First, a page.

Kirchgessner, a 2002 School of Communications grad, was known in
his Elon days as a hard-working member of the WSOE Radio staff and
an ROTC student. He would sometimes be seen at class in a military
uniform, and he would rise early in the day to attend physical training
sessions at North Carolina A&T in Greensboro before attending courses
It comes as
no surprise that Johnny K, who was commissioned as a U.S. Army lieutenant
on graduation day 2002, wound up in Iraq during Gulf War II.
was deployed with a task force of 800 soldiers in the recent war
with Iraq. He left for Kuwait on Valentine's Day, arriving at what
is known as Camp Champion, where he worked as a logistics and supply
officer. He entered Iraq about a month later with troops from the
82nd Airborne division.
occurred to me that bombs would be dropping near me and that bullets
would be flying by," he said. "It didn't become real until
I went over there." He had prepared for war on and off in ROTC
training during his years at Elon, which included intense sessions
during the summer months.
graduation, he spent six months at Ft. Bliss, Texas, where he trained
to be an Air Defense Platoon Leader. He had been stationed at Ft.
Bragg since December 2002 when his group was assigned to deployment
in the war, Kirchgessner's job was to see to it that his men had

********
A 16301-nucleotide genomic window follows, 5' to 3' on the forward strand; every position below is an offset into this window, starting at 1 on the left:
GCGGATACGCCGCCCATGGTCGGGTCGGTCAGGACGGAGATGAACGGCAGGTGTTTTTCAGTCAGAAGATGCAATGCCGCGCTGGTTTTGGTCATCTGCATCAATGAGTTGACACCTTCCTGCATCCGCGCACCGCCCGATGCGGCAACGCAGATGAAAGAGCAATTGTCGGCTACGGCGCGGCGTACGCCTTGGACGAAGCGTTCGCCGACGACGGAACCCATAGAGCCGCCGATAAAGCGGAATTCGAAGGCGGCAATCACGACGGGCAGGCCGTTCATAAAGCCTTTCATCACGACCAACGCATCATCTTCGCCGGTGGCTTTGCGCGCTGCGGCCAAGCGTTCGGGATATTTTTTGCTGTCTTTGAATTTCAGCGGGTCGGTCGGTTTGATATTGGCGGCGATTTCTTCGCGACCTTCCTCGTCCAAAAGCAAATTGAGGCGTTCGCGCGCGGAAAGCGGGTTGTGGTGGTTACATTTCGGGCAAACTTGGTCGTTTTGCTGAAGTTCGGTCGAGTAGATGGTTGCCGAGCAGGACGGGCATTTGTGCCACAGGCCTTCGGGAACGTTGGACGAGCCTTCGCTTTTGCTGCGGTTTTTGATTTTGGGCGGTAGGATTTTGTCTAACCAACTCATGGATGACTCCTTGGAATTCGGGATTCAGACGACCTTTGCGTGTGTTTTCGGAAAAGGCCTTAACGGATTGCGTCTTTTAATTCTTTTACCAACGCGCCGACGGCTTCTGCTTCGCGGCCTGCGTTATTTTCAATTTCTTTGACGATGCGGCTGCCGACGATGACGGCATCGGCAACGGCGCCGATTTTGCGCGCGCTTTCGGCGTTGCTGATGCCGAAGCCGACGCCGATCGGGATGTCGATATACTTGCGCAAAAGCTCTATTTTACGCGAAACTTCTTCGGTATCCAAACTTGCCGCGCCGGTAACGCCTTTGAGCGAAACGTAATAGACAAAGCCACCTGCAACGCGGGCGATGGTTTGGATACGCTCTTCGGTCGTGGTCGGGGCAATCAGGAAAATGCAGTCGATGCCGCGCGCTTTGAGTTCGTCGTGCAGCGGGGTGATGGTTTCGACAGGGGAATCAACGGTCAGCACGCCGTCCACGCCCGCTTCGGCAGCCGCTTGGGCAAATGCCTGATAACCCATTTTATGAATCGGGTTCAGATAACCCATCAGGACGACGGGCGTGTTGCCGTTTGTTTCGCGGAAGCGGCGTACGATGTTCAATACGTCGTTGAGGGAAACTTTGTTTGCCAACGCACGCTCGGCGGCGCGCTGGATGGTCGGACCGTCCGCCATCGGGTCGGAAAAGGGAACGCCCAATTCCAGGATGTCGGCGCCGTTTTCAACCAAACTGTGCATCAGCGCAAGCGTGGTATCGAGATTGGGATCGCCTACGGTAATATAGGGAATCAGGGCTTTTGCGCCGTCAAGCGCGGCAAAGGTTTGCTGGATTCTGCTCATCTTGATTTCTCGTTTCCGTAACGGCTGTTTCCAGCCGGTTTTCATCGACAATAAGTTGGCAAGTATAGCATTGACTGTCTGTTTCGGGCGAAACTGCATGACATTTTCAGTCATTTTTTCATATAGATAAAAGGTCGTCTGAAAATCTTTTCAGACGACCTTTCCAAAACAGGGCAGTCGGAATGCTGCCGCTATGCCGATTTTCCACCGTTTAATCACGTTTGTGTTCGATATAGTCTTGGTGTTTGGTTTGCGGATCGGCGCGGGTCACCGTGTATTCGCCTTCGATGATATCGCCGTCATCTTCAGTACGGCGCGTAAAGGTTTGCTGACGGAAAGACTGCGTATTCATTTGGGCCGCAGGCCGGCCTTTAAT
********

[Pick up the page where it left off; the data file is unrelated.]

enough ammunition, food and water and he also had to coordinate
the transportation to get their jobs done - a job called "battle
tracking," which he likens to "air traffic control for
soldiers on the ground." He
also worked with the casualty evacuation team and the enemy-prisoner-of-war
He and his
troops ate MREs (meals ready to eat - pre-packaged food), and often
went 48 hours without sleep.
night, we took sniper fire," he said. "I'm very proud
of all the guys I worked with. I have a deeper appreciation for
what I have here - running water and electricity and the ability
After the main
combat phase of the war, Kirchgessner's unit headed toward Baghdad,
checking cities along the way. They were seeking supporters of Saddam
Hussein and searching for weapons. They encountered a chemical facility
at which they found evidence of a nerve agent.
The unit returned
to the United States May 8.
a crazy experience that I hope to never repeat," he said. "If
it needs to be done, I would never turn my back. I'm a firm believer
that everyone should be in some sort of service to their country."
If you would
like to contact Kirchgessner, his e-mail address is LTKirchgessner@aol.com.